Have a scan through these scannáin.
This year, St. Patrick’s Day may not involve getting decked out in green and gathering with your closest friends at an Irish pub — but it certainly can still be festive! Instead of heading out, create a fun night in with your family or roommates by cooking some Irish cuisine, and maybe a few beers (if you’re old enough!), and watching one of these Irish-themed flicks. Some are shmaltzy nonsense, some are genuine Irish gems — but all of them are guaranteed craic.
Here’s what you should be watching on Paddy’s Day…
If you grew up in the early 2000s, there’s a good chance you caught “Luck of the Irish” when it premiered on Disney Channel. The flick follows a teen who’s always had some extraordinary luck thanks to his golden pot-of-gold charm. But when he loses it, he discovers the truth about his family’s heritage and that he’s actually part leprechaun. He must defeat the thief who stole the charm before he gains control of all the leprechauns and along the way, he discovers he’s capable of making his own luck.
Oscar-nominated animated film “The Secret of Kells” is perfect for families looking for something to watch on St. Patrick’s Day. The magical tale follows a young boy who escapes to a monastery, working as an apprentice in the scriptorium. Meanwhile, his uncle prepares a fortress in the remote Irish woods ahead of an impending attack by a Viking war party. As the Vikings approach, a revered illuminator shows up at the monastery to recruit the young monk to complete a series of dangerous, magical tasks…
“Leap Year” follows Anna (Amy Adams), a young woman who has been anxiously waiting for her boyfriend to propose. When another anniversary passes without him popping the question, Anna decides to take matters into her own hands and follow a Celtic tradition that allows women to propose on February 29th. She follows her boyfriend to Dublin to get down on one knee, but ends up on the other side of Ireland with a new potential suitor…
“Song of the Sea” is an Oscar-nominated animated tale inspired by Irish myth and folklore, telling the story of Ben and his mute little sister Saoirse – the last Seal-child. The duo embark on a journey across a land of ancient legend and magic in an attempt to return to their home by the sea.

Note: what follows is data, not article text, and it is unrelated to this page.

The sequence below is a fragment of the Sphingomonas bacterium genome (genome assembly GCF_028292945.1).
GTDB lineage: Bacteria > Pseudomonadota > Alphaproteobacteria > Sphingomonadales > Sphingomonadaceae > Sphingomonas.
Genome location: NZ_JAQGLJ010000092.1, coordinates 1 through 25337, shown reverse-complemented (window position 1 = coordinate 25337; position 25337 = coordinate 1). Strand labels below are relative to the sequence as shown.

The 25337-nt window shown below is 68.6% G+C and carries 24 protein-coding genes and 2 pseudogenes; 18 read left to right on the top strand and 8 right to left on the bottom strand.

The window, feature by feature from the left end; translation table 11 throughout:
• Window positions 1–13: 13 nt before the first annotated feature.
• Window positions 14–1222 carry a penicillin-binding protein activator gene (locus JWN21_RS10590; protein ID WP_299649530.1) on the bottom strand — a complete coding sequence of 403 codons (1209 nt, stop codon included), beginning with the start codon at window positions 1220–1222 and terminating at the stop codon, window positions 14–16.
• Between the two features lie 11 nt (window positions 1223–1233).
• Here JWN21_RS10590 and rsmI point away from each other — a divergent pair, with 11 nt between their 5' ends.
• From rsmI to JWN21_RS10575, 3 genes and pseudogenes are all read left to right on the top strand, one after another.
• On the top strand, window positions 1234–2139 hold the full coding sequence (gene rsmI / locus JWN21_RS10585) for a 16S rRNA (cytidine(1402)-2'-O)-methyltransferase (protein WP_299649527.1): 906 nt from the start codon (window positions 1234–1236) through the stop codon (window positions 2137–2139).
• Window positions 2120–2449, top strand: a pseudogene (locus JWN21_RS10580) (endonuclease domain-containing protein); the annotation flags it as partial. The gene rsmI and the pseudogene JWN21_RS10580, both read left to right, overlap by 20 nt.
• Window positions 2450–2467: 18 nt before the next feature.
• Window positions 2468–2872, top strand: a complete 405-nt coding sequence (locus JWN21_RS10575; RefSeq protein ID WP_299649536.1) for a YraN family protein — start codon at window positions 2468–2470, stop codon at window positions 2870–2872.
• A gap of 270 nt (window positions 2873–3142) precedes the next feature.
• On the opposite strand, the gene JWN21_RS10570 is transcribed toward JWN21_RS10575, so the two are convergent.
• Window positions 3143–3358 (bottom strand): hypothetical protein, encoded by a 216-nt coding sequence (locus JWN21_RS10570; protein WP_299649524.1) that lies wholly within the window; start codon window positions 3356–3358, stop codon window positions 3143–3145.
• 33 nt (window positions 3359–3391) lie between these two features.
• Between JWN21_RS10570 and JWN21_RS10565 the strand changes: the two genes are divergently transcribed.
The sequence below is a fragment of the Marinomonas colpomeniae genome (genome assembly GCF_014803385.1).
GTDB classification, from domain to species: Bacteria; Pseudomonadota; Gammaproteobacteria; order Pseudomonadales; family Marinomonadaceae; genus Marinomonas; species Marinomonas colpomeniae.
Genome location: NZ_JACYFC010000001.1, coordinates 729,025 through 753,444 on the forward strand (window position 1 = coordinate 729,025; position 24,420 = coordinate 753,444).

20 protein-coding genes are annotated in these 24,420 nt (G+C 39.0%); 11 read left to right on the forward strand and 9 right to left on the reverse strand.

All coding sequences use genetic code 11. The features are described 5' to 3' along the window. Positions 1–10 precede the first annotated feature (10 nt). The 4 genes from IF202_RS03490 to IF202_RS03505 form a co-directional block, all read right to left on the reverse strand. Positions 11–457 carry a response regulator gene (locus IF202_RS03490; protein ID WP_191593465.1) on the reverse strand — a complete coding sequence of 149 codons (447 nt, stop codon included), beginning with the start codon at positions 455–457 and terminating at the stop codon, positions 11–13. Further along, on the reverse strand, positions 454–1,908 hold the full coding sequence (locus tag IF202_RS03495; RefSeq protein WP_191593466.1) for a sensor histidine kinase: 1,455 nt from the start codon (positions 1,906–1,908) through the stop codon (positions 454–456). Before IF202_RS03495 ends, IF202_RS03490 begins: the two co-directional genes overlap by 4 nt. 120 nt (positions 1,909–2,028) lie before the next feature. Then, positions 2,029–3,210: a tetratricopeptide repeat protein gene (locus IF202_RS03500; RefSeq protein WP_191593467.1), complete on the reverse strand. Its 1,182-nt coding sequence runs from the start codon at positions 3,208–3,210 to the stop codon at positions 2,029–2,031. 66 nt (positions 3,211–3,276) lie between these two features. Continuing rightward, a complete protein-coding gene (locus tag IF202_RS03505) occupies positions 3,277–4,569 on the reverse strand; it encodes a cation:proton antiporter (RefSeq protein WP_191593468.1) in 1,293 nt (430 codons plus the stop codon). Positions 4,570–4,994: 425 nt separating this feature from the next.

Dark comedy “Waking Ned Devine” takes place in a small Irish village, where one of its inhabitants is discovered to have won the lottery. When a pair of friends finally find the winner, he has unfortunately died of shock. Since he’s the only one who can claim the prize, the townsfolk band together to convince the claim inspector that one of the friends is the real winner, and split the cash.
If you’re looking for a tearjerker, “P.S. I Love You” will have your eyes watering, if not for the touching storyline, then at the stunning landscape of Ireland. The film follows recently widowed Holly (Hilary Swank) who receives a series of letters from her late husband Gerry (Gerard Butler) after his passing. The letters set her on a journey that leads her to Ireland to start a new life while she overcomes her grief.
In “Sing Street,” the recession hits Dublin in the 1980s and Connor is moved from his private school to a tough inner-city alternative. To escape his strained family life and underwhelming school experience, he starts a band in the hopes of impressing the mysterious girl he likes. The music alone makes this film worth the watch.
For those looking for a historical flick, “Michael Collins” is loosely based on the man of the same name, who led the Irish Republican Army in a battle for Ireland’s independence from Britain. But when he fears his revolution will be defeated, he negotiates a treaty with the British, deeming him a traitor to the IRA. When he receives orders to murder his friends, Michael must decide where his loyalties lie.
Emily Blunt and Jamie Dornan star in “Wild Mountain Thyme,” which follows an Irish farmer who has her heart set on winning her neighbor’s love. Unfortunately, he seems to have inherited a family curse and is completely unaware of her infatuation. When he discovers his father’s plans to sell his farm to his American nephew, he is jolted into pursuing his dreams.
“Once” follows a vacuum repairman in Dublin, Ireland who spends his spare time as a street musician hoping for his big break. After meeting a Czech immigrant who is also an aspiring singer-songwriter, the duo decide to collaborate and the music they compose reflects the story of their blossoming love. The theme song “Falling Slowly” landed stars Glen Hansard and Markéta Irglová the Academy Award for Best Original Song.
Based on the legendary Roddy Doyle novel. Jimmy Rabbitte aspires to manage the world’s greatest band and as a self-proclaimed promoter, decides to organize an R&B group in his home of Dublin, Ireland. Despite the group coming together with little experience with the genre, they gain notoriety, only to fall apart in a clash of egos as they prepare for their big show.
“Brooklyn” tells the story of a young Irish immigrant who is lured by the promise of America and finds herself navigating her way through Brooklyn in the 1950s. She’s swept off her feet by the charm of new love, pushing aside her feelings of homesickness. But soon, her past disrupts her present and she must choose between two countries and those who mean the most to her. The film earned three Oscar nominations including Best Picture, Best Adapted Screenplay and Best Actress, for Saoirse Ronan.
Fans of Jennifer Aniston may not remember her very first appearance, in 1993 horror comedy “Leprechaun,” which centers on a murderous leprechaun called Lubdan, who, when his gold is taken from him, resorts to any means necessary to reclaim it.